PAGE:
China vowed to take its military ties with Pakistan to a "new high" and defended its nuclear cooperation with Islamabad to build two new reactors for the country.
Terming the defence ties between the two countries as "all weather", the Chinese officials said both Beijing and Islamabad had "pledged" to strengthen these ties" after a meeting between the visiting Pakistan Army Chief General Ashfaq Pervez Kayani and the defence minister Liang Guanglie. Kayani heading a high-level Pakistani military delegation is currently on a five-day visit to China.
"Cooperation between the Chinese and Pakistani armed forces is exemplary and has been fruitful," Liang, also a state councillor, said during the meeting held at the Diaoyutai Guest House.
"China would join hands with Pakistan to bring military relations to a new high," the Chinese defence minister was quoted as saying by Xinhua. The minister also said that the two countries should make continuous efforts to boost their joint defence programmes.
His remarks assume significance as Pakistan and China are collaborating in the manufacture of advanced fighter aircraft. Kayani is also scheduled to meet the vice-chairman of China's Central Military Commission Guo Boxiong and also hold talks with Chinese State Councillor and Minister for Public Security Meng Jianzhu.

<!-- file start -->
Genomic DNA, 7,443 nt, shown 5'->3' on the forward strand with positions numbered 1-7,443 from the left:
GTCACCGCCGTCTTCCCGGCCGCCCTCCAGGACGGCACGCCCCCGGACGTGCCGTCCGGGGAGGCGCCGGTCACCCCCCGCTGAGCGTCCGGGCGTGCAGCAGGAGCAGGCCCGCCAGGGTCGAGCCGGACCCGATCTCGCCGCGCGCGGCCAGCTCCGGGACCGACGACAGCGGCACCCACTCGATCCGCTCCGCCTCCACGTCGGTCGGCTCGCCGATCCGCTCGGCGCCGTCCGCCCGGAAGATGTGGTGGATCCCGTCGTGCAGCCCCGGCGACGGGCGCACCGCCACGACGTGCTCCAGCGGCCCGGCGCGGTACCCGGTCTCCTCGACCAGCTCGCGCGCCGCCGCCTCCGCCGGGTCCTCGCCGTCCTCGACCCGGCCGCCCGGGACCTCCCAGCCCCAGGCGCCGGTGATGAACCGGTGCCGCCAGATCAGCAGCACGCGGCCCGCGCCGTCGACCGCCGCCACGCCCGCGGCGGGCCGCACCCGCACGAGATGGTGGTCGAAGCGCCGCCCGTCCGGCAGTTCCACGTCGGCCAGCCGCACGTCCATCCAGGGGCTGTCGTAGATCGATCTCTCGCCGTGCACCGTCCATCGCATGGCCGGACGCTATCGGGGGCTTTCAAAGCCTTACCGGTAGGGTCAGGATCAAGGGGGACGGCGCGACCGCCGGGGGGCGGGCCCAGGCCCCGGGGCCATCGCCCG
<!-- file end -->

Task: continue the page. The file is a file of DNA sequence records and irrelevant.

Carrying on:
As the two countries were holding military level talks a Chinese foreign ministry spokesman claimed that its nuclear cooperation with Pakistan was peaceful, after the US announced it had sought clarification from Beijing on the sale of two new nuclear reactors.
Commenting on the US reaction on the deal, spokesman Qin Gang told reporters "China and Pakistan have maintained cooperation in recent years in the civilian use of nuclear energy." "This cooperation is with in line with our respective international obligations and totally for peaceful purposes and under the safeguards and supervision of the International Atomic Energy Agency (IAEA)," Qin said.
Asked for specific response that the new nuke deal will require permission of the Nuclear Supplier's Group (NSG), the Chinese spokesman skirted the issue, merely saying that the cooperation is "in compliance" with the safeguards of IAEA.
Under the proposed deal, the state-run China nuclear cooperation has agreed agreed to supply and finance two 650 MW nuclear reactors in Pakistan's Punjab province. The issue is likely to figure in Kayani's talks with Chinese leaders.
The Pakistan Army Chief's visit comes ahead of the next week's meeting of the NSG in New Zealand. Commenting on the US remarks Dai Xu, a Chinese military strategist said in state-run Global Times today that claim that China is helping Pakistan develop nuclear programmes were completely groundless.
He claimed the US' accusation was intended "to conceal the fact that both the US and India cooperate on marginally pushing nuclear cooperation".